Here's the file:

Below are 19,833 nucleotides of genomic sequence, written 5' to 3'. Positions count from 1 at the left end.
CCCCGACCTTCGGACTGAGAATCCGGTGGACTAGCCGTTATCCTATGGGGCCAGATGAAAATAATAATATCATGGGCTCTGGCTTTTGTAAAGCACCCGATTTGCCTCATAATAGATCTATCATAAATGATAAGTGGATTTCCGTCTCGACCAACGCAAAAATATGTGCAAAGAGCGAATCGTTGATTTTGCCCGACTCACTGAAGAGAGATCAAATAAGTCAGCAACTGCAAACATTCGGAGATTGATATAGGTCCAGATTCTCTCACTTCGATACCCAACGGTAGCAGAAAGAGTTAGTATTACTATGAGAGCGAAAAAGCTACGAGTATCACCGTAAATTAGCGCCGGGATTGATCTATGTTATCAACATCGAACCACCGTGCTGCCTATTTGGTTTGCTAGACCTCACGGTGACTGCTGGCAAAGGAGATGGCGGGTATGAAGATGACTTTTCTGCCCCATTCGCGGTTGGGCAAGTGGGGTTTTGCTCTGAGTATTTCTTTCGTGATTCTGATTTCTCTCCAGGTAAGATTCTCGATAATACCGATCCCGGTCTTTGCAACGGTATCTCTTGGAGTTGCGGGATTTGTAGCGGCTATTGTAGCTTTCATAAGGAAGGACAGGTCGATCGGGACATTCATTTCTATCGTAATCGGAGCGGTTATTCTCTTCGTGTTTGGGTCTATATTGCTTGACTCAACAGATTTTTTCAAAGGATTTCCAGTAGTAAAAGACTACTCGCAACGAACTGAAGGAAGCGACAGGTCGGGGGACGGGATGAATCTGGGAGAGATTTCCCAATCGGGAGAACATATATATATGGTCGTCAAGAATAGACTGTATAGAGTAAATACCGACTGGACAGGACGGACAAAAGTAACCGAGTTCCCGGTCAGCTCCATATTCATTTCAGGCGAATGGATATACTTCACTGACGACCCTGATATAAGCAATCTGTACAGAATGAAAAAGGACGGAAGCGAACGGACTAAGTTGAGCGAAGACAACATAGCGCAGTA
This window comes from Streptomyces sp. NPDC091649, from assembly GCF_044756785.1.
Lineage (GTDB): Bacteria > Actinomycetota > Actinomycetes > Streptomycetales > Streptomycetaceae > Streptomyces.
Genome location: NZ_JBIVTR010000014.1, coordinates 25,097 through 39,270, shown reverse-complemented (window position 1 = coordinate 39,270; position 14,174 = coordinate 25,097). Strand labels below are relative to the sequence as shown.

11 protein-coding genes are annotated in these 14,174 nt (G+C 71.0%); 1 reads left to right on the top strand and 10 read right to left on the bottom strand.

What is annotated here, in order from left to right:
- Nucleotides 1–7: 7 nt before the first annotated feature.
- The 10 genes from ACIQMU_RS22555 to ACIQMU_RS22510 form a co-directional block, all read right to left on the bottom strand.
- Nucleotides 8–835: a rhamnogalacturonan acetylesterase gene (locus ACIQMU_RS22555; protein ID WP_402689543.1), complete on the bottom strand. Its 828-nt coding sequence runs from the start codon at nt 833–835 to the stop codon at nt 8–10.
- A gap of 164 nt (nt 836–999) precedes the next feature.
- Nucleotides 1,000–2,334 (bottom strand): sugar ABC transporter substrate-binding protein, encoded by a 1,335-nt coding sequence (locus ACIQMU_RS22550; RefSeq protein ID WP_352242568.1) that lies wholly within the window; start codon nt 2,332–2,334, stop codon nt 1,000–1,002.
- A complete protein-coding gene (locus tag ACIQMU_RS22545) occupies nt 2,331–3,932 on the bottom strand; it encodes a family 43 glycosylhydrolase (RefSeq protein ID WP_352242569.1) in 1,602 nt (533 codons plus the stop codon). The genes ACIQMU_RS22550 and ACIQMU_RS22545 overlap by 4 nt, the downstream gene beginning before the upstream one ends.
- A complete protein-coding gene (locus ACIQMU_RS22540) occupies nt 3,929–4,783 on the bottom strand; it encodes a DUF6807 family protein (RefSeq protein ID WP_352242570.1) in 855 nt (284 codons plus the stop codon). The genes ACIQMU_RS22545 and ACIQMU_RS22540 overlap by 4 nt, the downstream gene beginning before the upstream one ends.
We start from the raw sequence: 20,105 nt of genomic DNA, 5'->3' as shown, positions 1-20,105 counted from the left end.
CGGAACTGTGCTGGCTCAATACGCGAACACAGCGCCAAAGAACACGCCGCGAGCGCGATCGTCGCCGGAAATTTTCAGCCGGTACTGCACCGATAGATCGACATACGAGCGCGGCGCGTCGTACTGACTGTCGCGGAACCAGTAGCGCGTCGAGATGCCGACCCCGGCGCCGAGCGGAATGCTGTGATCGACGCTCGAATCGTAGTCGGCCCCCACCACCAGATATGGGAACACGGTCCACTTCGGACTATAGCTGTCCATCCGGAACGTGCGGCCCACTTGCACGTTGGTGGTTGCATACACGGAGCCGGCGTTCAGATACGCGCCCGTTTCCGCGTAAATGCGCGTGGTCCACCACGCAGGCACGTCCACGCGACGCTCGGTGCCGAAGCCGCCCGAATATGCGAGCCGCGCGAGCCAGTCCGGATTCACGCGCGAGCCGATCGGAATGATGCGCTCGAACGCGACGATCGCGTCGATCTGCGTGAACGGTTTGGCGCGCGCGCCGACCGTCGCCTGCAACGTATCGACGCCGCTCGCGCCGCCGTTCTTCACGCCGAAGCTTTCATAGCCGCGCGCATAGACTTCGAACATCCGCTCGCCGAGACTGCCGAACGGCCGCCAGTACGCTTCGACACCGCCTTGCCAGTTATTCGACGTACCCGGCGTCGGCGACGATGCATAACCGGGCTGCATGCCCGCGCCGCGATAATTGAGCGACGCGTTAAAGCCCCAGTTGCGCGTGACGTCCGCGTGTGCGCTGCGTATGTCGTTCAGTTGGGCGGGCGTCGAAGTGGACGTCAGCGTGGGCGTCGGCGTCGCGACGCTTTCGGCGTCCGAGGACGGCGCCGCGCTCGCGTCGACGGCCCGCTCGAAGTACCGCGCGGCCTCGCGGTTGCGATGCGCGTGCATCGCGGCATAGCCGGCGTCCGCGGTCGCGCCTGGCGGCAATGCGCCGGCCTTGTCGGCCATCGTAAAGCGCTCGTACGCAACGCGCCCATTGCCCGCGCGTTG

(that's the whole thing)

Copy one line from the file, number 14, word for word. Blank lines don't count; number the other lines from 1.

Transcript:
- A complete protein-coding gene (locus ACIQMU_RS22540) occupies nt 3,929–4,783 on the bottom strand; it encodes a DUF6807 family protein (RefSeq protein ID WP_352242570.1) in 855 nt (284 codons plus the stop codon). The genes ACIQMU_RS22545 and ACIQMU_RS22540 overlap by 4 nt, the downstream gene beginning before the upstream one ends.